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This article first appeared in the PB February 2012 issue of Pro Builder.

When evaluating window systems for new-home projects, most builders put the energy performance and quality of the product ahead of price, according to a January 2012 survey of 246 Professional Builder readers. More than 70 percent of the builders surveyed said that energy performance is a top consideration when specifying windows, while about 64 percent cited quality and 48 percent mentioned price as key considerations.

Energy efficiency has become a key selling point for builders as they look to differentiate their products from the glut of existing homes on the market. Nearly two-thirds of builders said they offer energy-efficient, high-performance windows for their homes as standard, while just 2 percent said they don’t offer energy-efficient windows at all.

A growing number of buyers are choosing to upgrade their windows, according to survey respondents. Of the 175 builders that said they offer high-performance windows as an upgrade (i.e., “good/better/best” selection), 48 builders said the majority of their buyers choose to upgrade their windows.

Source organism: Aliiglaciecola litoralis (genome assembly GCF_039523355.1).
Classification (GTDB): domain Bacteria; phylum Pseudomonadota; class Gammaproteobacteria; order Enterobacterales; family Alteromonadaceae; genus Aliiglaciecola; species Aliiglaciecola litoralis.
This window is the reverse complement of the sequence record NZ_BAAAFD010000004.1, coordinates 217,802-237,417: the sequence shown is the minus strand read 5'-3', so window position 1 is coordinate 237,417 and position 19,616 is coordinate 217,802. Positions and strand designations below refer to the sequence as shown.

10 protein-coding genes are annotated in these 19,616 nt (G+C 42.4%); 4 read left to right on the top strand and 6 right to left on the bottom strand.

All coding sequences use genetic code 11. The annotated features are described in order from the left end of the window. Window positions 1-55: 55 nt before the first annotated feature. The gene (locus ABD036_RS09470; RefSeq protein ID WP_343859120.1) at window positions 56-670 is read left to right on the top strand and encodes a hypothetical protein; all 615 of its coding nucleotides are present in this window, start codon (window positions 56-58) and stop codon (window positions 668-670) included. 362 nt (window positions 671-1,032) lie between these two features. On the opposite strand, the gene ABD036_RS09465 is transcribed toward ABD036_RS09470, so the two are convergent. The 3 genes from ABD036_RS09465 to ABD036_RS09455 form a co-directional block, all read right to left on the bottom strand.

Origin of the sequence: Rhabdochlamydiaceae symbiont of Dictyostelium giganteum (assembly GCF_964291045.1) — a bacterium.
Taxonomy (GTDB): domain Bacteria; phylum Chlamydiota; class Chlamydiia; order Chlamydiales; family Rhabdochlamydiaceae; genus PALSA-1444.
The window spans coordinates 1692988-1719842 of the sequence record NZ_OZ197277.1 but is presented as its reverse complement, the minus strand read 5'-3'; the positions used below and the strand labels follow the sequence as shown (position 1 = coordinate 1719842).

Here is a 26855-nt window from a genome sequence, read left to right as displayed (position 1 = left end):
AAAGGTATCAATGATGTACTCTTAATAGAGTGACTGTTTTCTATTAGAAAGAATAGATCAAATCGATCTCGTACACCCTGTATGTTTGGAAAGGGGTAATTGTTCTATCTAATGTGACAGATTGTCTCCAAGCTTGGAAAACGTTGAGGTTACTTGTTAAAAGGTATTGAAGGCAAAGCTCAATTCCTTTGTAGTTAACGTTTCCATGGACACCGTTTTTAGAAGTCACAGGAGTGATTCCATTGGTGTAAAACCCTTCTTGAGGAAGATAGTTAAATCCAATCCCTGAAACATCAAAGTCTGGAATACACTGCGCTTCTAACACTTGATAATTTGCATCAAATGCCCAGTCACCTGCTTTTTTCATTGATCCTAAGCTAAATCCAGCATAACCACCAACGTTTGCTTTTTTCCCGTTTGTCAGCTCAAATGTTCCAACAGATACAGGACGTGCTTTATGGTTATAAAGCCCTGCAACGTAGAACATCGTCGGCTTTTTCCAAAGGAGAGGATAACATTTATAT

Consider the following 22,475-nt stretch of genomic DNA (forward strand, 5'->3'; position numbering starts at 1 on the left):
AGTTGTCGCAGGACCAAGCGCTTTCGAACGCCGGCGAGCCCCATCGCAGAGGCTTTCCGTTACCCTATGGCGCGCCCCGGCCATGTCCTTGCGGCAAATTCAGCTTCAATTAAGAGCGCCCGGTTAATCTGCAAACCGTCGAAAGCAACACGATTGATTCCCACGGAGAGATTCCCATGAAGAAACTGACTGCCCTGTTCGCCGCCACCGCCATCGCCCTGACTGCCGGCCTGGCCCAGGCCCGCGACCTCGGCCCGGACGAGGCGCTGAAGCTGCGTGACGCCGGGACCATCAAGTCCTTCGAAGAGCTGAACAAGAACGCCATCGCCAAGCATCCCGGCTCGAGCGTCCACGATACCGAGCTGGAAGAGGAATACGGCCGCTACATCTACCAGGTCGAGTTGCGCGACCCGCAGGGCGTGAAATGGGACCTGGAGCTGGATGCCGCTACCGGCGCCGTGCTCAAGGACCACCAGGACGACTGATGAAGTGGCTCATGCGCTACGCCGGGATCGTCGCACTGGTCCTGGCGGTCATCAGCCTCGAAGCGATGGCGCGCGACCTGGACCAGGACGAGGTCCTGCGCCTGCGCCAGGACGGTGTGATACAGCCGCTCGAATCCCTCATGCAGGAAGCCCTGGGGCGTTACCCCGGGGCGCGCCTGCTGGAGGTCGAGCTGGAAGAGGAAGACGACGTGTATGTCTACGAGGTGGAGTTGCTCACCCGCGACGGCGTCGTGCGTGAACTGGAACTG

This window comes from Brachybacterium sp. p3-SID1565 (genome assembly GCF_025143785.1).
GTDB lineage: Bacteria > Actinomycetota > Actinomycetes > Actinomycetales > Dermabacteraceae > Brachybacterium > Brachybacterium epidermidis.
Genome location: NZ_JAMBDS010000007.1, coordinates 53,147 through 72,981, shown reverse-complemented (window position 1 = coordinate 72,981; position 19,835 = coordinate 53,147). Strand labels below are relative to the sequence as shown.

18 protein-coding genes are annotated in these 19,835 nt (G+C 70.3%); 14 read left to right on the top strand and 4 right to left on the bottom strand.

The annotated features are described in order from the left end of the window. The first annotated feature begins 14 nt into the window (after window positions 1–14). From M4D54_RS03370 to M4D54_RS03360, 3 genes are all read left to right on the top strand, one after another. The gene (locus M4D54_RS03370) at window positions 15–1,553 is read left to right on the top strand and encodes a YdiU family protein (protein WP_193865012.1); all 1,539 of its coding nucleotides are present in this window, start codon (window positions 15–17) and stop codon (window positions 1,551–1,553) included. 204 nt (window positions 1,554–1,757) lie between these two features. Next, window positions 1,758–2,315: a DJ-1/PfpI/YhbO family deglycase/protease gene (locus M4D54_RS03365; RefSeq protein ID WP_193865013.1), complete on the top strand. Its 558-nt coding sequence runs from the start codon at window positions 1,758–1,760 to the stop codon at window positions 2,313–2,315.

Vinyl and wood windows remain the most popular frame materials among home builders, according to the survey. Nearly a third of respondents (31.5 percent) said they specify vinyl windows for all of their new homes, while nearly a quarter (23.6 percent) use wood on all of their projects.

When asked about the types of windows they specify, double-hung and picture/fixed units were mentioned by the largest number of builders. More than 93 percent of respondents said they use picture windows in all or some of their new-home projects, while about 88 percent said they use double hungs.

This survey was distributed in January 2012 to 86,054 Professional Builder readers. No incentive was offered. By the closing date, a total of 246 eligible readers had responded. Respondent breakdown by discipline: 40.5 percent single-family home builder; 28.4 percent diversified builder/remodeler; 15.2 percent designer/architect; 2.7 percent systems builder; 1.5 percent multi-family builder; and 11.7 percent “other.”